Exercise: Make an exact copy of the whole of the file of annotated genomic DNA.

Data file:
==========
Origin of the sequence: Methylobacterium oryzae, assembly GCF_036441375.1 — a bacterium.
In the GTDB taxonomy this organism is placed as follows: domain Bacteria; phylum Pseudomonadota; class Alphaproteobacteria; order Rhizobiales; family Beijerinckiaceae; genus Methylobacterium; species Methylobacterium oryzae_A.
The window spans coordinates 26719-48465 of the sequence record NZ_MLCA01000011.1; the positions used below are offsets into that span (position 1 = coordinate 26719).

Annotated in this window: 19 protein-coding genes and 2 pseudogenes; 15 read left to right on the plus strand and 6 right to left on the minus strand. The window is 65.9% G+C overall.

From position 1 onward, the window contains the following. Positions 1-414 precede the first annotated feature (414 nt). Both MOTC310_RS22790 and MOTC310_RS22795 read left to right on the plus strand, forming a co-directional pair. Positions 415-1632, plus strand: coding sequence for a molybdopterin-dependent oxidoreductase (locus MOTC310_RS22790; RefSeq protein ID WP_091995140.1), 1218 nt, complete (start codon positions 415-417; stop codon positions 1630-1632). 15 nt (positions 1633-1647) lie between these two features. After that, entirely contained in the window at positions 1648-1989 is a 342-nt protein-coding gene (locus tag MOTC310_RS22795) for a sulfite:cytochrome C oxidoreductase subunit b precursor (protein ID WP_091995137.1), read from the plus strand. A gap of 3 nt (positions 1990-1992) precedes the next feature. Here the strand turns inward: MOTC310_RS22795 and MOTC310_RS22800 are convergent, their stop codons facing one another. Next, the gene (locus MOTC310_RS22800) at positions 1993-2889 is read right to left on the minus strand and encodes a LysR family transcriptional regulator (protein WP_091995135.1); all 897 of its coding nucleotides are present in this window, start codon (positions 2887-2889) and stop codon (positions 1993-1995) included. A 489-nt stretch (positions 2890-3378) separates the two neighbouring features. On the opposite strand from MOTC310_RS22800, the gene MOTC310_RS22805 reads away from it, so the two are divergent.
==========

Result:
Origin of the sequence: Methylobacterium oryzae, assembly GCF_036441375.1 — a bacterium.
In the GTDB taxonomy this organism is placed as follows: domain Bacteria; phylum Pseudomonadota; class Alphaproteobacteria; order Rhizobiales; family Beijerinckiaceae; genus Methylobacterium; species Methylobacterium oryzae_A.
The window spans coordinates 26719-48465 of the sequence record NZ_MLCA01000011.1; the positions used below are offsets into that span (position 1 = coordinate 26719).

Annotated in this window: 19 protein-coding genes and 2 pseudogenes; 15 read left to right on the plus strand and 6 right to left on the minus strand. The window is 65.9% G+C overall.

From position 1 onward, the window contains the following. Positions 1-414 precede the first annotated feature (414 nt). Both MOTC310_RS22790 and MOTC310_RS22795 read left to right on the plus strand, forming a co-directional pair. Positions 415-1632, plus strand: coding sequence for a molybdopterin-dependent oxidoreductase (locus MOTC310_RS22790; RefSeq protein ID WP_091995140.1), 1218 nt, complete (start codon positions 415-417; stop codon positions 1630-1632). 15 nt (positions 1633-1647) lie between these two features. After that, entirely contained in the window at positions 1648-1989 is a 342-nt protein-coding gene (locus tag MOTC310_RS22795) for a sulfite:cytochrome C oxidoreductase subunit b precursor (protein ID WP_091995137.1), read from the plus strand. A gap of 3 nt (positions 1990-1992) precedes the next feature. Here the strand turns inward: MOTC310_RS22795 and MOTC310_RS22800 are convergent, their stop codons facing one another. Next, the gene (locus MOTC310_RS22800) at positions 1993-2889 is read right to left on the minus strand and encodes a LysR family transcriptional regulator (protein WP_091995135.1); all 897 of its coding nucleotides are present in this window, start codon (positions 2887-2889) and stop codon (positions 1993-1995) included. A 489-nt stretch (positions 2890-3378) separates the two neighbouring features. On the opposite strand from MOTC310_RS22800, the gene MOTC310_RS22805 reads away from it, so the two are divergent.